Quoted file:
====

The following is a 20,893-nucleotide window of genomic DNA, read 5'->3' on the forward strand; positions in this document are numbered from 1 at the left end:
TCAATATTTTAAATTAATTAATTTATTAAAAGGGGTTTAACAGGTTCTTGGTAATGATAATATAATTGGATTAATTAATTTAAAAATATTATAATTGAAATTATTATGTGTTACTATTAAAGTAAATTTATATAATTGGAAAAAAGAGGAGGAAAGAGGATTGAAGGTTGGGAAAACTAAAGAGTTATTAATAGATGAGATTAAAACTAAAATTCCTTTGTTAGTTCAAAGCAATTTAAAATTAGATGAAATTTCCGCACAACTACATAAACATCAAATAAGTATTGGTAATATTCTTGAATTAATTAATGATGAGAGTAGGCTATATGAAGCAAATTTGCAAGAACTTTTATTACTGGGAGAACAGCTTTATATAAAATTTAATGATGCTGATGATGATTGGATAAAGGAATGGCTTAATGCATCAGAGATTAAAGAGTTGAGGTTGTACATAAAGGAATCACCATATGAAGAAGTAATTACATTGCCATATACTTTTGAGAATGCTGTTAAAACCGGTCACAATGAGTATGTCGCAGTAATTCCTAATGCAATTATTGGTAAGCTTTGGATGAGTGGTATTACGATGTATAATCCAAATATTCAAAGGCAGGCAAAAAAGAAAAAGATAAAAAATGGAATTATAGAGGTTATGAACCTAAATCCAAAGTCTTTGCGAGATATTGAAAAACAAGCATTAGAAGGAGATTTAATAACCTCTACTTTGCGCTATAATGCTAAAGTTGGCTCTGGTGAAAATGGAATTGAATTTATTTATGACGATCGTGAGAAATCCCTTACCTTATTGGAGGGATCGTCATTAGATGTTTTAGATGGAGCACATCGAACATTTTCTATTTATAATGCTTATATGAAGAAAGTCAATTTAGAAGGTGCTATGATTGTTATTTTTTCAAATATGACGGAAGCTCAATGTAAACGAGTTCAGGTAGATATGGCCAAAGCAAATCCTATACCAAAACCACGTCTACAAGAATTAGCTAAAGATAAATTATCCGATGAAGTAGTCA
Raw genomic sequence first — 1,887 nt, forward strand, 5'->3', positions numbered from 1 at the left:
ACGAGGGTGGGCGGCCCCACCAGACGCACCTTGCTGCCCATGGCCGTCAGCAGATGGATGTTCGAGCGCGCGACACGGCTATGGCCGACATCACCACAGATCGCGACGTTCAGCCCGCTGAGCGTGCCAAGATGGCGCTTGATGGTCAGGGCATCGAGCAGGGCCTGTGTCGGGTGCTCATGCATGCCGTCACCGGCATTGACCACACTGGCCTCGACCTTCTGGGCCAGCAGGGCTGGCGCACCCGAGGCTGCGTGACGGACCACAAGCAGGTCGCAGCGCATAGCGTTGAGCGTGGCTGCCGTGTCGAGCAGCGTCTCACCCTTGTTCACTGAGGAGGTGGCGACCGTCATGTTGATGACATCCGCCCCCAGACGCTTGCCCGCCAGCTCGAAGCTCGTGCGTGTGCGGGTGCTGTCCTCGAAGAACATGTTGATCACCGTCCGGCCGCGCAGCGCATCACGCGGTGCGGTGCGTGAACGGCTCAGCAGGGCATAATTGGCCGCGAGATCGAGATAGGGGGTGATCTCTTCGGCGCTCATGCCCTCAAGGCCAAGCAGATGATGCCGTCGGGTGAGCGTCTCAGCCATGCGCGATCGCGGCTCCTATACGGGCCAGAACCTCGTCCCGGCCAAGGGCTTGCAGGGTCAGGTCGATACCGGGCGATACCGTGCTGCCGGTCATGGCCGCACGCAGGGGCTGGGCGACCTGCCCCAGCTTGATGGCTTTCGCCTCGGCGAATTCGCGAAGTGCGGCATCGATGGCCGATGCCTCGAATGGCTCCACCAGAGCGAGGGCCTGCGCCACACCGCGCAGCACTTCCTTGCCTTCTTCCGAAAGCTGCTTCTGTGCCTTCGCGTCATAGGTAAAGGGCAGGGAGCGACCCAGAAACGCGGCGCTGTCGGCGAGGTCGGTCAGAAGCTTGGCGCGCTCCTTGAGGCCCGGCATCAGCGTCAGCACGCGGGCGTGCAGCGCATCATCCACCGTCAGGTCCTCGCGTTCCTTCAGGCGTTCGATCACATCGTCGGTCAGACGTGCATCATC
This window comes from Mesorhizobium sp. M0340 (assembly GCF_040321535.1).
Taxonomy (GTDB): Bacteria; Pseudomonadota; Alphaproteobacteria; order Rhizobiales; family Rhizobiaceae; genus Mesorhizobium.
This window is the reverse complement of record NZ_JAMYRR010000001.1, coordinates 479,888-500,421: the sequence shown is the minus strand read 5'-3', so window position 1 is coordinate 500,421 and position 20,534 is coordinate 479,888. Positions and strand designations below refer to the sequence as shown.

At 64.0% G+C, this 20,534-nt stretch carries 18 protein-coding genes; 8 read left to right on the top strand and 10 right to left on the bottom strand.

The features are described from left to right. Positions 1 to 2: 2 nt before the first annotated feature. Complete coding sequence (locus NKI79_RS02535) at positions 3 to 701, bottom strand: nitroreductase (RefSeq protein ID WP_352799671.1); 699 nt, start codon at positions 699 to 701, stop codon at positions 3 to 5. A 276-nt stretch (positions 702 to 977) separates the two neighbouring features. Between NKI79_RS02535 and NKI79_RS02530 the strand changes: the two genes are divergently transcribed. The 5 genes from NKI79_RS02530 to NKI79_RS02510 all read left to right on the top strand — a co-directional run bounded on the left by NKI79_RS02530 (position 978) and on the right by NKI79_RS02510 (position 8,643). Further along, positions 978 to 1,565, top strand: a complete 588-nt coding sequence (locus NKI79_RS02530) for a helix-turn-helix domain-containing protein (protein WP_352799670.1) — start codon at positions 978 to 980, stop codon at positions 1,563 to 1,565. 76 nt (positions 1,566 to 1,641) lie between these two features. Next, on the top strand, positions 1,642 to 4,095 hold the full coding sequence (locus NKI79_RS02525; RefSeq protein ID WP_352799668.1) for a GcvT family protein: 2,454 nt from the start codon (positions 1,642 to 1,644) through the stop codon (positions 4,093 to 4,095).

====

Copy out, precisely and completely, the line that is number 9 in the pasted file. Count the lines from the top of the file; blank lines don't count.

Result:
The features are described from left to right. Positions 1 to 2: 2 nt before the first annotated feature. Complete coding sequence (locus NKI79_RS02535) at positions 3 to 701, bottom strand: nitroreductase (RefSeq protein ID WP_352799671.1); 699 nt, start codon at positions 699 to 701, stop codon at positions 3 to 5. A 276-nt stretch (positions 702 to 977) separates the two neighbouring features. Between NKI79_RS02535 and NKI79_RS02530 the strand changes: the two genes are divergently transcribed. The 5 genes from NKI79_RS02530 to NKI79_RS02510 all read left to right on the top strand — a co-directional run bounded on the left by NKI79_RS02530 (position 978) and on the right by NKI79_RS02510 (position 8,643). Further along, positions 978 to 1,565, top strand: a complete 588-nt coding sequence (locus NKI79_RS02530) for a helix-turn-helix domain-containing protein (protein WP_352799670.1) — start codon at positions 978 to 980, stop codon at positions 1,563 to 1,565. 76 nt (positions 1,566 to 1,641) lie between these two features. Next, on the top strand, positions 1,642 to 4,095 hold the full coding sequence (locus NKI79_RS02525; RefSeq protein ID WP_352799668.1) for a GcvT family protein: 2,454 nt from the start codon (positions 1,642 to 1,644) through the stop codon (positions 4,093 to 4,095).